Why Brands Must Sell

 

Everything the CEO does, or should do, has one objective: generate revenues — profitably and sustainably. That’s why branding is the CEO’s #1 priority: a strong brand sells.

A strong brand is an asset. Assets, including physical plant and employees, must generate revenues. If a brand doesn’t sell (generate revenues), either because it’s unfathomable or unknown, it’s a liability.

Newsflash: brands are the tips of corporate arrowheads — they must be sharp; they must sell.

Do CEOs universally accept this strong-brand-sells axiom? They don’t. Familiar example: the alarming number of CEOs who waste shareholder cash on Super Bowl commercials, most of which sell no products.

In her Fortune piece about Facebook’s new ascendency in online video, Erin Griffith wrote: “Facebook’s mission-driven executives, famous for downplaying any profit motive, argue that the video push is not about money or getting a competitive edge — it’s about giving users what they want and connecting them to the content that matters.”

In one sentence, Ms. Griffith simultaneously revealed two contradictory Facebook facets:

  • Ongoing politically correct apology for capitalism to trigger-sensitive Millennials
  • Astute grasp of branding.

To wit: Facebook, which carries almost 25% of all web traffic, realized $3.3B in 1Q15 ad revenues and operates at a 40% margin. Apology accepted. Not.
 
GutCasting™ Your Brand

All Dish and DirecTV subscribers know that, unless their dishes are perfectly aligned with the corresponding broadcasting satellites, their TV pictures will be nonexistent or pixelated — in other words, useless. What a perfect metaphor for message alignment in branding.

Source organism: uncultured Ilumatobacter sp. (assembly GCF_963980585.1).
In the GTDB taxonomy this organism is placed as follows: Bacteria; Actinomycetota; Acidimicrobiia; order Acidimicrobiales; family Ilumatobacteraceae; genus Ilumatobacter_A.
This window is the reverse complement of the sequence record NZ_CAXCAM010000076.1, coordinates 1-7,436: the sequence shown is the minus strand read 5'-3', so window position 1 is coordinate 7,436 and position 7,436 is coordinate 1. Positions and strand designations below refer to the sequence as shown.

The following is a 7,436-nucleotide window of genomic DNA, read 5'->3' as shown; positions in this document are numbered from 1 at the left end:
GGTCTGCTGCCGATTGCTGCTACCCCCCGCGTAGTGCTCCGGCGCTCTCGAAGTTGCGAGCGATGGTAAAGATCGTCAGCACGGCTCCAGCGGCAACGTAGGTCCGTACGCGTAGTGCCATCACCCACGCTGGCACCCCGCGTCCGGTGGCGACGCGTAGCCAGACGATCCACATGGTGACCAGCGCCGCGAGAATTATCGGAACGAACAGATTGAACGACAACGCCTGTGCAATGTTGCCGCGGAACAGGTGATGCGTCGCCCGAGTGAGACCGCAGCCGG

If you’ll recall, in the third chapter of Be Unique or Be Ignored: The CEO’s Guide to Branding, I cover the basics and stress the gravity of garnering GutShare: the share of the customers’ guts that a vendor occupies. Why? Customers make gut purchases, not cerebral purchases.

Now, I hereby introduce GutCasting: the means to transmit your brand to your customers’ guts. GutCasting, as depicted below, requires two levels of messaging alignment/accuracy:

  1. Aimed at the gut (must contain emotion, not product jargon)
  2. Must succinctly, compellingly, and memorably unlock the gut.

 

 
View and commit to your gut the following image. The perils of message misalignment are real and should bother you viscerally. As you don’t like it in your living room, you shouldn’t tolerate it in your boardroom. Accuracy is required. Misalignment matters.

If you devalue branding, if your message is murky, this is the impression that customers, investors, and reporters will have of your company. Accordingly, your brand won’t sell.
 

 
Parting Advice to CEOs

Is your brand an asset or a liability?

If customers, investors, and reporters don’t react to, remember, and repeat your brand — if the impression they have of your company resembles the pixelated image above — your brand is a liability. It won’t sell. It must. Terminate it.

Remedy: Make branding your #1 priority. Hire people who know branding and face-to-face sales. Create a strong brand that sells. GutCast with alignment and accuracy.

 

About the Author

Marc Rudov is a branding advisor to CEOs,
producer of MarcRudovTV, and author of the book,
Be Unique or Be Ignored: The CEO’s Guide to Branding.

 

© 2015 Marc H. Rudov. All Rights Reserved.

 

Tags: , , , , , , , ,

Comments are closed.